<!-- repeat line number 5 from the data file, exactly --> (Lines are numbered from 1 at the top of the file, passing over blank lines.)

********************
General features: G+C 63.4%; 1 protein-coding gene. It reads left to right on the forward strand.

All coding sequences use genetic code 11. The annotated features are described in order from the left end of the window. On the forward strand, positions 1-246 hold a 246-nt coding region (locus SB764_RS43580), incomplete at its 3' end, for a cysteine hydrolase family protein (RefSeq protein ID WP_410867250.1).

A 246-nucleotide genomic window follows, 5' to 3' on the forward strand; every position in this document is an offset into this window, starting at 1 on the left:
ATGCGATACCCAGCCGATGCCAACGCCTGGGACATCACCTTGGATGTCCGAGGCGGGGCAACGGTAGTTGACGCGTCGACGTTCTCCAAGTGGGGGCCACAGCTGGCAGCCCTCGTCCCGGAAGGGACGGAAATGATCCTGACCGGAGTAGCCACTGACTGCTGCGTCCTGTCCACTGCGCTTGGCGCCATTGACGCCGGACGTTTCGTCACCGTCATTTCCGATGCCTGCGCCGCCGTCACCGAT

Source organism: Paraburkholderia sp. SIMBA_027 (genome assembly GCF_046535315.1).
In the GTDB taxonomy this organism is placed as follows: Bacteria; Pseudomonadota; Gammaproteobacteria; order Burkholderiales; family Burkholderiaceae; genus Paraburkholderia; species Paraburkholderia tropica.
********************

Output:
Source organism: Paraburkholderia sp. SIMBA_027 (genome assembly GCF_046535315.1).